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NOTE: Most of the High Level Science Products are unavailable while unscheduled maintenance is being performed. They will be incrementally restored over the course of this week. We apologize for any inconvenience.



ORFEUS-SPAS II The Interstellar Medium Absorption Profile Spectrograph (IMAPS) flew on its first Shuttle-launched mission in September 1993, as part of the ORFEUS-SPAS program sponsored jointly by NASA and the German Space Agency (DARA). A second shuttle flight (i.e., as part of the ORFEUS-SPAS II mission), occurred in November 1996, aboard the shuttle Columbia. The objective-grating echelle spectrograph was designed to obtain high resolution spectra of bright stars in the 950-1150 Å wavelength region; a region not detectable by HST. IMAPS is capable of producing spectra with a resolution of R = 240,000 (i.e., corresponding to a doppler shift of ~ 1 km/sec), making it the highest resolution spectrograph ever flown in space.

The NASA photo above shows the ORFEUS-SPAS II platform prior to being launched from the NASA Space Shuttle COLUMBIA. IMAPS is the long shiny tube seen piggy-backed on the right side of the platform. (Clicking on the image will show an expanded view.) The other 2 instruments on baord ORFUES-SPAS which share a single main telescope, include the Berkeley Extreme Ultraviolet Spectrometer (EUV) provided by the University of California at Berkeley, and the Far-Ultraviolet Echelle Spectrograph (FUV) designed by the University of Tubingen and the Landessternwarte Heidelberg.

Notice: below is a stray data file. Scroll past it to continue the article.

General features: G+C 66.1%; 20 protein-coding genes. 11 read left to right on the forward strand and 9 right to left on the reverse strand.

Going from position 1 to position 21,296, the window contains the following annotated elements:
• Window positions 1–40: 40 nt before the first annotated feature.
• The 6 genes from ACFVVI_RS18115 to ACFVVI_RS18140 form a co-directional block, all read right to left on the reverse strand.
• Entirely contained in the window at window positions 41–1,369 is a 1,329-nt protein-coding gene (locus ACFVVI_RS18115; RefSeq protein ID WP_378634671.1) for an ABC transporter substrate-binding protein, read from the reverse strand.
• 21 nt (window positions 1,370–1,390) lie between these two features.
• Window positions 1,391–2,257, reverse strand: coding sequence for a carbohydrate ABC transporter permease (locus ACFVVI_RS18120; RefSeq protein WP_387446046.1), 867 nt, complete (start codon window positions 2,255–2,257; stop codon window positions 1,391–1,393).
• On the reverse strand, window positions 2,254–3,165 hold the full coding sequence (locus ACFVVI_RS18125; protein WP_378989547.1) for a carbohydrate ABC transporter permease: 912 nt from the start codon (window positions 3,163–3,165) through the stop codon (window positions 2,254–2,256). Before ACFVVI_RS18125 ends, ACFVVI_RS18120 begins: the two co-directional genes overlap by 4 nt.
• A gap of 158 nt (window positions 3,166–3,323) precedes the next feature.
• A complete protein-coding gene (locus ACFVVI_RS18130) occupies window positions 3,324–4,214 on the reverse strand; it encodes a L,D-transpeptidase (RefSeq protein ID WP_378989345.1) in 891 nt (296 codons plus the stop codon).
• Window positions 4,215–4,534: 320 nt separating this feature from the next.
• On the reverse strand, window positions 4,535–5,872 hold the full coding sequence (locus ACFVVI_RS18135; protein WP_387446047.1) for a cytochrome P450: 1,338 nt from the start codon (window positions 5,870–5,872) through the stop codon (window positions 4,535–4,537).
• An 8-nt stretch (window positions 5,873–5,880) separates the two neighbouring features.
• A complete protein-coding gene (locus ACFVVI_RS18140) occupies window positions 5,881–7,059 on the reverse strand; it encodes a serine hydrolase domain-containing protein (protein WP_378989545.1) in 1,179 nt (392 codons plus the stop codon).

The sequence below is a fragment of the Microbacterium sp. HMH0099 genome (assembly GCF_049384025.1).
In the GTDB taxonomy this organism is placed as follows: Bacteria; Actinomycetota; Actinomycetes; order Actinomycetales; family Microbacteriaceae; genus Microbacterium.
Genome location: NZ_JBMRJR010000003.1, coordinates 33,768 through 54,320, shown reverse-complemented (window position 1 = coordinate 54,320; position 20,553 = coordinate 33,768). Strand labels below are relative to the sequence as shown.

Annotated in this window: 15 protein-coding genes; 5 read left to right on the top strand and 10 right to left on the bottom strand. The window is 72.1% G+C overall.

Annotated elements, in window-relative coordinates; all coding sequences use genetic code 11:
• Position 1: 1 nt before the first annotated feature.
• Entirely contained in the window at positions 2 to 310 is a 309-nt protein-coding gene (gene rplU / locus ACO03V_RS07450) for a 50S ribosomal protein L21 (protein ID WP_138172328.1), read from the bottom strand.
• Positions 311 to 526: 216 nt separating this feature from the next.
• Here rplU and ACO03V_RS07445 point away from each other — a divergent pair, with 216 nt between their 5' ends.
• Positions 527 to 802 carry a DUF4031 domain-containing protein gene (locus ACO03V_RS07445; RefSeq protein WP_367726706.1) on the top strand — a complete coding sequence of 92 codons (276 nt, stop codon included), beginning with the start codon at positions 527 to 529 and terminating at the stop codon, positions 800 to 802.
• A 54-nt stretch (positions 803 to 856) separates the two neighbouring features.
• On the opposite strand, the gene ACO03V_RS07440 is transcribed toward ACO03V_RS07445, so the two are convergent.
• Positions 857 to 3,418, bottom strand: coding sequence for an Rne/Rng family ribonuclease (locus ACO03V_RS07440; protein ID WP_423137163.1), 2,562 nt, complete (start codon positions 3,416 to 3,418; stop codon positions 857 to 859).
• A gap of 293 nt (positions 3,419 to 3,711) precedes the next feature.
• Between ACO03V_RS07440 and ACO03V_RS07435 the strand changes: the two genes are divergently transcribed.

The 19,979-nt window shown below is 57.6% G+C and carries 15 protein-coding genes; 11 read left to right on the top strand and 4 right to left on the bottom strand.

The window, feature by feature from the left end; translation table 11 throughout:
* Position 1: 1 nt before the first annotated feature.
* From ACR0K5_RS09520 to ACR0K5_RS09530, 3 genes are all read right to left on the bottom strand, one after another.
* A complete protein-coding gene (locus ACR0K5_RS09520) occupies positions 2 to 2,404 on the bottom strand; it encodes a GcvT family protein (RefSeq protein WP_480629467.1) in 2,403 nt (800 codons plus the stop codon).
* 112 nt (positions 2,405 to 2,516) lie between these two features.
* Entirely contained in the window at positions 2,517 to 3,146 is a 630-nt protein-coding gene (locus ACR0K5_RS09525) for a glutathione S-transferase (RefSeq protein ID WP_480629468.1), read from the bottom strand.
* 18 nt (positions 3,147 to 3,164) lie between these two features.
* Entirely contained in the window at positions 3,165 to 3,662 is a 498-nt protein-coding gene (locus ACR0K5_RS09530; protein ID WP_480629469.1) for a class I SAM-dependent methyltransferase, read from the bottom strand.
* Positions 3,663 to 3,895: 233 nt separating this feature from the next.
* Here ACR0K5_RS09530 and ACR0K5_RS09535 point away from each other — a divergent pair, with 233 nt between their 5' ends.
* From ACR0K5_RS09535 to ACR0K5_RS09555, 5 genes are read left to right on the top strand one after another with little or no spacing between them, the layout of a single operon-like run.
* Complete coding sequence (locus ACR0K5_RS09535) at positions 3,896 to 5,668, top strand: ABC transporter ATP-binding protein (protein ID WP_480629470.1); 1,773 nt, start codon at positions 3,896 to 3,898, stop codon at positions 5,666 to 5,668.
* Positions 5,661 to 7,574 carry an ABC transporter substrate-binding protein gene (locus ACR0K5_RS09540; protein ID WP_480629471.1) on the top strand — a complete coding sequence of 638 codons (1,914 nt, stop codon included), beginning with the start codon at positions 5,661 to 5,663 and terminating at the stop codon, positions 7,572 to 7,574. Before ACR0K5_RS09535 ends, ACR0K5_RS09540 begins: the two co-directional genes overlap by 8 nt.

The IMAPS Science Team included the following:

Dr. Edward Jenkins (Princeton University Observatory) - Principal Investigator
Dr. Charles Joseph (Rutgers University, Physics and Astronomy) IMAPS-1,
Dr. Ulysses Sofia (Villanova University, Astronomy and Astrophysics),
Dr George Sonneborn (NASA/Goddard Space Flight Center, LASP)